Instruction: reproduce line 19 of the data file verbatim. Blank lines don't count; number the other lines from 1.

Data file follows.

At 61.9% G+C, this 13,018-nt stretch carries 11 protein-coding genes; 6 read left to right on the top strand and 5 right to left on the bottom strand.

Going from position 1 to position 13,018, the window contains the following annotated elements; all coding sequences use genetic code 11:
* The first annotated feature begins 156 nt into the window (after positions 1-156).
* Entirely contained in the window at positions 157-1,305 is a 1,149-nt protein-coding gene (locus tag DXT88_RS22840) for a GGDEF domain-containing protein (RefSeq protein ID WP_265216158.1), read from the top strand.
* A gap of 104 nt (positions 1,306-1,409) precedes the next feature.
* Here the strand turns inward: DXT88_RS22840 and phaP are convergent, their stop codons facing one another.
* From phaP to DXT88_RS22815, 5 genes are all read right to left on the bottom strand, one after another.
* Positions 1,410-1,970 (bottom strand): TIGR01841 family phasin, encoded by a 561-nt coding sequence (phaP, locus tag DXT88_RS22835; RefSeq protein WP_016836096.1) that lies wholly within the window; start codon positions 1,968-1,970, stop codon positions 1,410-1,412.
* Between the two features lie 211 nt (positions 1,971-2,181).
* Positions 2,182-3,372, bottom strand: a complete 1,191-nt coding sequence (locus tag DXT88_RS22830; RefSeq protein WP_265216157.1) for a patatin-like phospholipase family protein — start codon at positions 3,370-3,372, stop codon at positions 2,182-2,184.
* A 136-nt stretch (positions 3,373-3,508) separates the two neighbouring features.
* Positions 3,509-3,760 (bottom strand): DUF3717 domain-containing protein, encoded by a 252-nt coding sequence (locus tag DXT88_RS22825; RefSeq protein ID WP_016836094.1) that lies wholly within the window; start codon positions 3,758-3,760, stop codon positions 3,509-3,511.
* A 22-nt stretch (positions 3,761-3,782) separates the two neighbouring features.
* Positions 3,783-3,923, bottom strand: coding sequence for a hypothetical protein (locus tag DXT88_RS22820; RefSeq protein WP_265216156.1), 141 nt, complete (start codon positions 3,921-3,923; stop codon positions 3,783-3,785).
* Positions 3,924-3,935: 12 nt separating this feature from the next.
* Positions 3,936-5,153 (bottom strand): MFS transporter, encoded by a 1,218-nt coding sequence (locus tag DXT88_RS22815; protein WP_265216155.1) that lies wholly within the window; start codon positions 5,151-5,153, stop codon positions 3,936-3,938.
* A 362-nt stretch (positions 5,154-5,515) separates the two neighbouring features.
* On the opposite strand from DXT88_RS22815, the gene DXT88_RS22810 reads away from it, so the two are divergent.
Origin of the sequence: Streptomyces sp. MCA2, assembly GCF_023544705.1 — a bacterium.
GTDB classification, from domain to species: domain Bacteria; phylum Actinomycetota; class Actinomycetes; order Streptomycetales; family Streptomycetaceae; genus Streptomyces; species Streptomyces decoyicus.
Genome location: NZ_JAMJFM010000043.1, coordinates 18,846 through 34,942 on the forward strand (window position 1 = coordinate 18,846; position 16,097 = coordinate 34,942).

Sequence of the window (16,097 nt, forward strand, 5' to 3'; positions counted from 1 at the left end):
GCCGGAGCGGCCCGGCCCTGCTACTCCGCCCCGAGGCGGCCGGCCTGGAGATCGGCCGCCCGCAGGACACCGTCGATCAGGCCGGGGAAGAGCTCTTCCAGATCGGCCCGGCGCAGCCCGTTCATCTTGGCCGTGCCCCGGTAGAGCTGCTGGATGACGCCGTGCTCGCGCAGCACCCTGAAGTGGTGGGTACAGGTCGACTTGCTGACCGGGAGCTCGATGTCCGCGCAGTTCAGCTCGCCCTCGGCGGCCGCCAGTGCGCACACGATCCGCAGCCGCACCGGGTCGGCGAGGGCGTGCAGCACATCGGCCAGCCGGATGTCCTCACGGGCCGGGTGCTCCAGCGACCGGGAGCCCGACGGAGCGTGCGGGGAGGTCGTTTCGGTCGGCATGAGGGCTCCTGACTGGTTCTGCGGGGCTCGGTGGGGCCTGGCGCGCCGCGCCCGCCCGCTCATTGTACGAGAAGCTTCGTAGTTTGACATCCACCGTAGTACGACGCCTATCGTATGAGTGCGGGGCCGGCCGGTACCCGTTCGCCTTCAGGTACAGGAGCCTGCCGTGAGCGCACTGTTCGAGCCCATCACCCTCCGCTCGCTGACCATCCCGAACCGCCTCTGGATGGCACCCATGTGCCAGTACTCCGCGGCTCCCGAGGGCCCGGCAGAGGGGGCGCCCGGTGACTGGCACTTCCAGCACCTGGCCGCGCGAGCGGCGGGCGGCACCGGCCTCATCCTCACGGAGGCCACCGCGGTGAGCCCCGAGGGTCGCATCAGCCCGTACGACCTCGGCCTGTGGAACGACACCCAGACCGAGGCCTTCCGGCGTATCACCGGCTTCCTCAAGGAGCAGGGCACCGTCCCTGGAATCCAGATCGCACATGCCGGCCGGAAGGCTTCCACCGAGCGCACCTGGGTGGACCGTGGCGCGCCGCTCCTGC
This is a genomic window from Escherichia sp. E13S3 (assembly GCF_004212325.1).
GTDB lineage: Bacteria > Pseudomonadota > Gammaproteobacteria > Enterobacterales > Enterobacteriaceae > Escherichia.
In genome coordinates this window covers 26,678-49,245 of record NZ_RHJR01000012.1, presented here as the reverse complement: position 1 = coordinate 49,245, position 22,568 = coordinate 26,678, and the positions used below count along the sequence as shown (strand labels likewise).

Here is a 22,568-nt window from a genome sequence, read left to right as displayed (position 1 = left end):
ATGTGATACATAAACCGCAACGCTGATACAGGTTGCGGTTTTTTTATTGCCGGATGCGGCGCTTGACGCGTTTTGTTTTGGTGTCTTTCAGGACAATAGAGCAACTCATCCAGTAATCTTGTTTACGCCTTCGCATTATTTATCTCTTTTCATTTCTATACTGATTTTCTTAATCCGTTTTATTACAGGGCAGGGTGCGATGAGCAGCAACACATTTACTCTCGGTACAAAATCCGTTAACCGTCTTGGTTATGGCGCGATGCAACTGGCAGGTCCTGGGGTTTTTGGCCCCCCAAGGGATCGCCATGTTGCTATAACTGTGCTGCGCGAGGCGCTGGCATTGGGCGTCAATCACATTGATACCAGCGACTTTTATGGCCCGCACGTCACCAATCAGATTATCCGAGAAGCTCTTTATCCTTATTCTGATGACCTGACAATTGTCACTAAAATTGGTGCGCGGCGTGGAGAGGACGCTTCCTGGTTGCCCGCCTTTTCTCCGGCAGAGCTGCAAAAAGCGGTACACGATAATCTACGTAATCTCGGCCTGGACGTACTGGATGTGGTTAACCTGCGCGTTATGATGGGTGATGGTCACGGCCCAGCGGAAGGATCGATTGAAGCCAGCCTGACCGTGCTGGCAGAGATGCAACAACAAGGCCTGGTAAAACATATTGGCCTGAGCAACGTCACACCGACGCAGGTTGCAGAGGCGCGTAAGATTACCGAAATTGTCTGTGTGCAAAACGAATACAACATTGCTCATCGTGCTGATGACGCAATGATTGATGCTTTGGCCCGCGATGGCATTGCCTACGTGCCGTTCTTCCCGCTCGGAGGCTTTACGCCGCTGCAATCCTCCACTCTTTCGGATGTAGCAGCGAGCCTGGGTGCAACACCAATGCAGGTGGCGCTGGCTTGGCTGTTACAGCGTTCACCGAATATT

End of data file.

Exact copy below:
Origin of the sequence: Streptomyces sp. MCA2, assembly GCF_023544705.1 — a bacterium.